More Pills Means Diminished Quality of Life for Kidney Patients

Monday, May 11, 2009 by: S. L. Baker, features writer
Tags: kidney disease, health news, Natural News

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(NaturalNews) Around 26 million Americans have chronic kidney disease (CKD), according to the National Kidney Foundation. And some 200,000 of them have such limited or failed kidney function they have to go through dialysis, a several-times-a-week procedure that filters waste from the blood. CKD patients on dialysis also are subjected to more prescription medications than most other people with chronic diseases. In fact, they often are given a mind-boggling number of pills to take daily. And while these drugs are prescribed to help control kidney disease, a new study in the Clinical Journal of the American Society Nephrology (CJASN) concludes the more pills dialysis patients take each day, the worse their health-related quality of life becomes , including the ability to simply enjoy daily activities.

Rajnish Mehrotra, MD and Yi-Wen Chiu, MD, of the Los Angeles Biomedical Research Institute, headed a team of researchers who studied 233 chronic dialysis patients from three clinics in different geographic areas in the U.S. They wanted to see how the enormous "pill burden" of these research subjects affected their lives. They found that, on average, kidney disease patients took 19 pills daily -- with a quarter of them downing more than 25 pills a day.

So did patients on more medications have better perceived health? The scientists found just the opposite was true: the more pills the CKD patients popped to help their disease, the worse most of them felt, both physically and mentally.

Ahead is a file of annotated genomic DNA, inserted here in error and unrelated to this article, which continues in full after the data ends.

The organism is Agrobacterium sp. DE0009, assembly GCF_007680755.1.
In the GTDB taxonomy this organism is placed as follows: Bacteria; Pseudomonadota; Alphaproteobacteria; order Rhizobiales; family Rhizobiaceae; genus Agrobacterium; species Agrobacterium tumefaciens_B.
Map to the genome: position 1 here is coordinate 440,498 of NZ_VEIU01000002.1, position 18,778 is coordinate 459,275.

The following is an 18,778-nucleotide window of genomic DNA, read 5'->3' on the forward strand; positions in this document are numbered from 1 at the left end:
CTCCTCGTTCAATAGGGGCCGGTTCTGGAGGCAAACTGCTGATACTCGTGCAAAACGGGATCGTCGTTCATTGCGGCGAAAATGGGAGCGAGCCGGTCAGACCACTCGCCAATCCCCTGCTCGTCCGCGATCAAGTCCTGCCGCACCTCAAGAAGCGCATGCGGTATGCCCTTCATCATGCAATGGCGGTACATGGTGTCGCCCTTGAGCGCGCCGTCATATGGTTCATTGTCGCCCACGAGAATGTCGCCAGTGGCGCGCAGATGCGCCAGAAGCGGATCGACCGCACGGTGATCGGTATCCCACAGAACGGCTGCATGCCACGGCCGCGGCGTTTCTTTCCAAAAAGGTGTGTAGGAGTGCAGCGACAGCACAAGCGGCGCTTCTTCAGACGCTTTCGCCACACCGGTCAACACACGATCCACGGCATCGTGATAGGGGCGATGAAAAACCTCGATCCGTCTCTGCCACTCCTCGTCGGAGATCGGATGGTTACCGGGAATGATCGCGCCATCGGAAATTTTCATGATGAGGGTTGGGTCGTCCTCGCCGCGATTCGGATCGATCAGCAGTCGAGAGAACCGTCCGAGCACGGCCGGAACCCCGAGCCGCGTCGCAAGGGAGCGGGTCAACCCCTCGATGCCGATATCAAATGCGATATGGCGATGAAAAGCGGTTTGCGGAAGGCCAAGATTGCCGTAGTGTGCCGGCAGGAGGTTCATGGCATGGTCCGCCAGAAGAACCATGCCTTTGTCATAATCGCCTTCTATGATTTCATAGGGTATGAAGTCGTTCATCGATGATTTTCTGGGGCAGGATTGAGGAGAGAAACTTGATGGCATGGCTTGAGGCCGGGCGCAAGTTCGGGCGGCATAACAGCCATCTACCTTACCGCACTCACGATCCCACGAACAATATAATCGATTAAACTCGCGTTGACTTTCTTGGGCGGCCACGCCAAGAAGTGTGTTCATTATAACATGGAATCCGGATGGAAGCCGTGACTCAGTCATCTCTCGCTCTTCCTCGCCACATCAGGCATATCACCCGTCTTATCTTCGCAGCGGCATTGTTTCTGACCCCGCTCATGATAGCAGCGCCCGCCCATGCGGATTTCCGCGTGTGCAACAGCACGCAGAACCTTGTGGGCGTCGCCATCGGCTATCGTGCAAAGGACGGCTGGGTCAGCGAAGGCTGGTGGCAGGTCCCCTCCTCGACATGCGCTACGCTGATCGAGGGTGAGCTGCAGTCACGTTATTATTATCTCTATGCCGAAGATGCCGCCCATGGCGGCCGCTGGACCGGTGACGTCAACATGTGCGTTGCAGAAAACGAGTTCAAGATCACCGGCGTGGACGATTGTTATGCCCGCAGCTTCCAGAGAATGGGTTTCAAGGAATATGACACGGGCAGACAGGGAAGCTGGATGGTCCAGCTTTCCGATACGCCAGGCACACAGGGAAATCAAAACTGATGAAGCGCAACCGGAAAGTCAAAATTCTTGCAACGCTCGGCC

One particular class of drugs called phosphate binders accounted for about half of the daily pills taken by the kidney disease patients. Phosphate binders reduce toxic levels of phosphorous in the blood that build up when kidneys can't do their job. However, the study found that 62 percent of the patients didn't take these drugs like they were told to. In fact, the more phosphate binders that were prescribed for patients, the less likely the CKD sufferers were to take their drugs as directed. That meant they were less to have their blood phosphorous levels under control.

In a statement to the media, the researchers said their findings indicate that increasing the number of prescribed pills not only doesn't improve control of phosphorous levels but may also result in a poorer health-related quality of life for CKD patients, including experiencing unpleasant side effects. Phosphate binders, specifically, are known to cause a host of unpleasant reactions including constipation, diarrhea, a general feeling of being sick, potential memory problems and a chalky taste in the mouth. The authors of the study also emphasized that any attempts to reduce the pill burden of dialysis patients must take into consideration the large number of phosphate binder pills kidney diseae patients are often told they must take on a daily basis.

Meanwhile, other researchers are looking for safer ways to reduce blood levels of phosphorous in CKD. Last year, scientists from the Nephrological Department at Rigshospitalet in Copenhagen, Denmark, published a study in the Danish Medical Bulletin suggesting that a form of vitamin D could be beneficial for kidney disease patients who need phosphorous levels lowered.

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